Cauterets (in Occitan Cautarés, in Catalan Cautarés, in Aragonese Cautarès) is a spa town, a ski resort and a commune in the Hautes-Pyrénées department and the region of Occitanie in south-western France.
The town hall of Cauterets
|Canton||La Vallée des Gaves|
|156.84 km2 (60.56 sq mi)|
|• Density||7.4/km2 (19/sq mi)|
|Time zone||UTC+01:00 (CET)|
|• Summer (DST)||UTC+02:00 (CEST)|
|Elevation||503–3,300 m (1,650–10,827 ft) |
(avg. 1,000 m or 3,300 ft)
|1 French Land Register data, which excludes lakes, ponds, glaciers > 1 km2 (0.386 sq mi or 247 acres) and river estuaries. 2 Population without double counting: residents of multiple communes (e.g., students and military personnel) only counted once.|
Cauterets is located 32 km (20 mi) southwest of Lourdes and borders the Pyrenees National Park. Surrounded by the high mountains of the Pyrenees, the commune of Cauterets spreads in the narrow valley of the Gave de Cauterets, a mountain stream extending from the Gave de Jéret and the Gave du Marcadau and their tributaries, the Gave de Lutour and the Gave de Gaube.
The village gives access to many hiking trails serving natural sights, such as the Pic de Péguère at 2,316 metres (7,598 ft). Meanwhile, Gaube Lake is approximately 1hr and 30 minutes walk from Cauterets or can be accessed by a chairlift from the Pont d'Espagne, a settlement on a mountainside crossed by a waterfall. Also nearby is Petit Vignemale at 3,032 metres (9,948 ft), and the small Massif de la Fruitière. The Cirque de Lys is also accessible by cable car from where there are panoramic views over the Pyrenees. Cauterets is also a regular stopover for walkers travelling on the coast to coast Pyrenean GR10 walking route.
The minimum altitude, 503 metres (1,650 ft), is located in the north, where the Gave de Cauterets leaves the communal area and enters that of Soulom. The maximum elevation of 3,298 metres (10,820 ft) corresponds to the highest point of the French Pyrénées, Vignemale, marking the border with Spain. Other summits in the neighbourhood include the Monné at 2,723 metres (8,934 ft), the Cabaliros at 2,333 metres (7,654 ft) and the Pic de Chabarrou at 2,910 metres (9,550 ft).
The extensive commune of Cauterets is bordered by Spain to southwest and fourteen communes in France.
Cauterets is well known for its copious thermal springs. They are chiefly characterized by the presence of sulphur and silicate of soda, and are used in the treatment of diseases of the respiratory organs, rheumatism, skin diseases and many other maladies. The main thermal baths, Thermes Cesar, were opened in 1843 and continue to offer treatments today.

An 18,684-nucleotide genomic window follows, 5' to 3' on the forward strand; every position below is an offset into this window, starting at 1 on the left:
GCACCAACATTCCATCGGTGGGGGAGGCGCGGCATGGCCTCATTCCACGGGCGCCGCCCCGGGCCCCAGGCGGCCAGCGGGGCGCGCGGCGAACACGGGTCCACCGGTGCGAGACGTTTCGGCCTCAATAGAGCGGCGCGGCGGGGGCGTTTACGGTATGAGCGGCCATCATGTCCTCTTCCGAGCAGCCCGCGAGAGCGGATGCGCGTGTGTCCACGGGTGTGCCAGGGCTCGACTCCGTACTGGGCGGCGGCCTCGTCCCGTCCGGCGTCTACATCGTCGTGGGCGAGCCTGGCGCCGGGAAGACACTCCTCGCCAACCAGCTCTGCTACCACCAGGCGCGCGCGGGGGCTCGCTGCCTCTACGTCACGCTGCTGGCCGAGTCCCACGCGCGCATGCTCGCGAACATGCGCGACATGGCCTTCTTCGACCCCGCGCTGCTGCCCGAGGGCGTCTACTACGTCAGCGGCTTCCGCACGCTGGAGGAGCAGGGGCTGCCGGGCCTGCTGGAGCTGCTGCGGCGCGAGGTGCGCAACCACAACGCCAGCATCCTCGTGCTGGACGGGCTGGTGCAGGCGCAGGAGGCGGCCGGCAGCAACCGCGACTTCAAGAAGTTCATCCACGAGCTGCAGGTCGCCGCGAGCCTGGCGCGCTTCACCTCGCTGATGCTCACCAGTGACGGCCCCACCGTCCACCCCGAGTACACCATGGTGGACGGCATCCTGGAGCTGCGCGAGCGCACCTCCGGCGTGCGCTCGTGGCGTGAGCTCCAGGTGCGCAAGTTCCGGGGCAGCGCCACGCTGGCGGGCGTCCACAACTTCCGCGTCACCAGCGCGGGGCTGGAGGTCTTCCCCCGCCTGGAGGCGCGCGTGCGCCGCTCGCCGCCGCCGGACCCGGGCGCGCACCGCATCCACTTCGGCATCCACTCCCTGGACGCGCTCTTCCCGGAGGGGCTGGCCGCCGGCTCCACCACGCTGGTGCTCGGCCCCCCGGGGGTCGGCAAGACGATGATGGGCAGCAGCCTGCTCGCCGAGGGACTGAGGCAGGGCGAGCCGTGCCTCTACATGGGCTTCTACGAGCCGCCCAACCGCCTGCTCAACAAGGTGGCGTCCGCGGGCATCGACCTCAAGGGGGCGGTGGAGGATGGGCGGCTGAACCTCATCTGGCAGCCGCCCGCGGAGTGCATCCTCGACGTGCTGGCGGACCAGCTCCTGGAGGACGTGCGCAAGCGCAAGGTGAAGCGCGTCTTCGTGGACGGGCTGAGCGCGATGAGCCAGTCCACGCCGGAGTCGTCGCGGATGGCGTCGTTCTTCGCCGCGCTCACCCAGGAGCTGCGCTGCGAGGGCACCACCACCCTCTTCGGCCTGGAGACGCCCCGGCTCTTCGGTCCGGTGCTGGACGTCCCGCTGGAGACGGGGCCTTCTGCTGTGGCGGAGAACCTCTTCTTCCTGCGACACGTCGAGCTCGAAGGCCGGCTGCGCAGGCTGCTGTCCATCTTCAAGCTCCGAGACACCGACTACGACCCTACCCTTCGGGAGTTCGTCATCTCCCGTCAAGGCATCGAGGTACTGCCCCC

Key information can be found in the Dictionnaire toponymique de communes des Hautes Pyrénées [Toponymic dictionary of the communes of the Hautes Pyrenees] by Michel Grosclaude and Jean-François Le Nail which relates the historical names of the village:
- Caldarez, (c. 1060, Cartulary of Saint-Savin; 1077–1078, ibid.; c. 1094, ibid.)
- Vallem Caldarensem, Latin (1083–1094, ibid.; 1317, Meillon, Cartulary of Saint-Savin)
- In valle Caldarea, Latin (1094–1118, ibid.)
- de Cautereis, Latin (1168, Papal bull of Alexander III)
- Cautares, (1285, Bigorre Clock)
- De Cauteresio, Latin (1342, Pouillé of Tarbes).
- De Cautaresio, Latin (1379, Tarbes proxy)
- Cauteres, (1429, Bigorre censier).
- Cauterez, (1614, Guillaume Mauran)
- Cauterés, (1790, Department 1)
- Cauterez, (1790, Department 2)
The final -t is an error, as it was never used before the 19th century.
Occitan name: Cautarés.
Prehistory and antiquityEdit
Prehistoric and Protohistoric remnants have been found, many in the valleys above Cauterets: Eleven stone circles, four cromlech tumuli, six individual tumuli and five dolmens. The stone circles are particularly located in the Marcadau Valley and some plains and pastures.
There are few traces of the period preceding the Roman conquest. Of the Gallo-Roman period, remains were found which used Cauterets thermal waters, such as a swimming pool. On the balcony of Saint-Savin, a castrum was built as well as the Palatium Aemilianum villa. The Villa Bencer was located on the present site of the village of Cauterets.
In the 8th or 9th century, a monk by the name of Sabinus came to live as a hermit in the valley. The future Saint Savin, his miracles and his canonization caused an influx of pilgrims. An abbey was built around his hermitage. It had the hôpital de Cauterès, named in a Papal Bull of the 12th century along with territories given by various lords, such as Charlemagne and the Comte de Bigorre. The abbey was plundered and destroyed by the Normans.